Ben Batros

Ben has spent the past 18 years working on accountability for human rights violations and international crimes.  From 2001 to 2004, he worked for the Commonwealth Attorney-General’s Department, advising on Australia’s ratifications of the International Criminal Court Statute and coordinating the necessary legislation to implement our obligations as a State Party (including adding offences of genocide, crimes against humanity and war crimes to the Criminal Code).  From 2005 to 2010, he served as Appeals Counsel in the Office of the Prosecutor at the International Criminal Court, litigating appeals across all situations and cases.  And from 2010 to 2017, he conducted strategic human rights litigation at the Open Society Justice Initiative, managing a portfolio of 60 cases before national, regional and international courts.  Since 2017, Ben has worked as a consultant on international law and accountability, based in Washington DC.  He is currently a director at Strategy for Humanity.

Ben has written extensively on international criminal law, most recently co-authoring The Appeals Chamber of the International Criminal Court:  commentary and digest of jurisprudence; and has drafted toolkits for taking cases to the UN Human Rights Committee and Committee against Torture, and a guide for effective drafting of human rights complaints.  He holds a Master of Law from the University of Cambridge, a Bachelor of Laws (Honors) and Bachelor of Arts from the University of Western Australia, and a Post-Graduate Certificate in European Union Law from Kings College London.  He is admitted to legal practice in New York and in Australia.

Kate Eastman SC

Kate Eastman SC is a Sydney barrister with expertise in human rights, discrimination, employment, public and constitutional law. She was appointed Senior Counsel in 2012 and a member of New Chambers. She has appeared in many significant public law and human rights matters in the High Court of Australia. Kate is chair of the Australia Bar Association’s Diversity and Inclusion Committee, the Law Council of the Australia’s Equalizing Opportunities Committee and the NSW Bar Associations Diversity and Inclusion Committee. She was a co-founder of Australian Lawyers for Human Rights (ALHR).  Between 1995–1998, she was a Senior Legal Officer with the Human Rights and Equal Opportunity Commission (now the Australian Human Rights Commission). Kate holds a Diploma of International Human Rights Law from the European University Institute, Florence Italy; a Master of Laws from the University of Technology Sydney (UTS); a Master of Laws with distinction from the University College London; and a Bachelor of Arts/Bachelor of Laws from UNSW Sydney. She has taught at UTS, Monash University and the University of Sydney, and in a number of international programs. She is a Senior Fellow in the Law Faculty of Monash University where she teaches in the SJD/Master of Human Rights Law program.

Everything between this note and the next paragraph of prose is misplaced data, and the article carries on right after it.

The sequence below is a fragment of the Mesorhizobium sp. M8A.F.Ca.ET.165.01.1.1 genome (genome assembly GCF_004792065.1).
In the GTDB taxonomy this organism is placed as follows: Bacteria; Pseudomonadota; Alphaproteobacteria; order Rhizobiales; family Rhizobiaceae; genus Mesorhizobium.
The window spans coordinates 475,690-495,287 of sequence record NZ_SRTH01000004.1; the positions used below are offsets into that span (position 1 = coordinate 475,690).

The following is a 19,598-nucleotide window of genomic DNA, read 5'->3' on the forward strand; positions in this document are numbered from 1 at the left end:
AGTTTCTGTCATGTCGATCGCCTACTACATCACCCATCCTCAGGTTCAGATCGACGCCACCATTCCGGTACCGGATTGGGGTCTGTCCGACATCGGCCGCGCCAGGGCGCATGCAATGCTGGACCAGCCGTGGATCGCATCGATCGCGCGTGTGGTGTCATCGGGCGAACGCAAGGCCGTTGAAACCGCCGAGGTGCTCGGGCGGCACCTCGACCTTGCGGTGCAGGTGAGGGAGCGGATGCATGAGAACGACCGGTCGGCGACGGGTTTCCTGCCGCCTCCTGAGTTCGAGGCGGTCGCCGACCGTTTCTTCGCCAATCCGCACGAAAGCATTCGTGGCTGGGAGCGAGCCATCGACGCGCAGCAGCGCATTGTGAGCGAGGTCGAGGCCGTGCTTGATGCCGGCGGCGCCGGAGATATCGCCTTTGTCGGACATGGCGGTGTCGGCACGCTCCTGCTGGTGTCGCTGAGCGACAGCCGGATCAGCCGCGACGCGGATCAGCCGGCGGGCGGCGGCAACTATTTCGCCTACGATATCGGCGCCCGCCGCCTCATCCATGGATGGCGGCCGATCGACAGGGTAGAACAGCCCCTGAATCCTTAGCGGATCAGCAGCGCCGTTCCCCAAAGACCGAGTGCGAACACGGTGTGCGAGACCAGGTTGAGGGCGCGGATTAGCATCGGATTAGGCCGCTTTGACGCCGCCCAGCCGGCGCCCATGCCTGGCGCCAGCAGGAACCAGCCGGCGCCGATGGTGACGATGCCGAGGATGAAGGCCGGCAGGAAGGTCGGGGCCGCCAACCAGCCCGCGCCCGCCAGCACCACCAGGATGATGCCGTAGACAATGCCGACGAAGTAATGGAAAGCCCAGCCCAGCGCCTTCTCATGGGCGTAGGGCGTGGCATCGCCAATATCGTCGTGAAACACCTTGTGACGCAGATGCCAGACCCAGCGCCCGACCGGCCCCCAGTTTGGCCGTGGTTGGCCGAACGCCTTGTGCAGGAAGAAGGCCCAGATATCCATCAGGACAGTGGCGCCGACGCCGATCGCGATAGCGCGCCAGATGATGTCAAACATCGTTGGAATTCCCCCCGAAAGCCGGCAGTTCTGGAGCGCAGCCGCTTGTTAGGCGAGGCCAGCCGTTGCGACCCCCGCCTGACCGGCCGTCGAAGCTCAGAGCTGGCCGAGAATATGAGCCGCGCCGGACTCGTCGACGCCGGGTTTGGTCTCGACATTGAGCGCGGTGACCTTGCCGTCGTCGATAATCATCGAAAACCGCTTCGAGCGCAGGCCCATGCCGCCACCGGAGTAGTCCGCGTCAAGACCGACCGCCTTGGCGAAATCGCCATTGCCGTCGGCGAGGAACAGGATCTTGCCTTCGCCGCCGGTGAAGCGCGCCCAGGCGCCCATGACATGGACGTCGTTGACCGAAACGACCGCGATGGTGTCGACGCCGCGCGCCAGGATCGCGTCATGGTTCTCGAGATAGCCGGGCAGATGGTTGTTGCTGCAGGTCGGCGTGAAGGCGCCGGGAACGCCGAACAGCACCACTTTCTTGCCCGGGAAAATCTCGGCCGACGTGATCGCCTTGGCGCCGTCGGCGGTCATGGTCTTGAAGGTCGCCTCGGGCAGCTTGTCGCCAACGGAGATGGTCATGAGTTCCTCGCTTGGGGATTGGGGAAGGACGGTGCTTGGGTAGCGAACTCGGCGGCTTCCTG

Sarah Dale

Sarah Dale is the Principal Solicitor of the Refugee Advice & Casework Service in Sydney. She joined RACS after a number of years working with people seeking asylum and refugees in visa cancellation and civil law issues. Having developed an outreach legal service to unaccompanied children within NSW and throughout Australia, Sarah worked extensively with children who were detained on Christmas Island and faced transfer to Nauru. She has appeared before Senate Committee Hearings in regards to issues children are facing in the asylum process as well as the experiences of those in detention.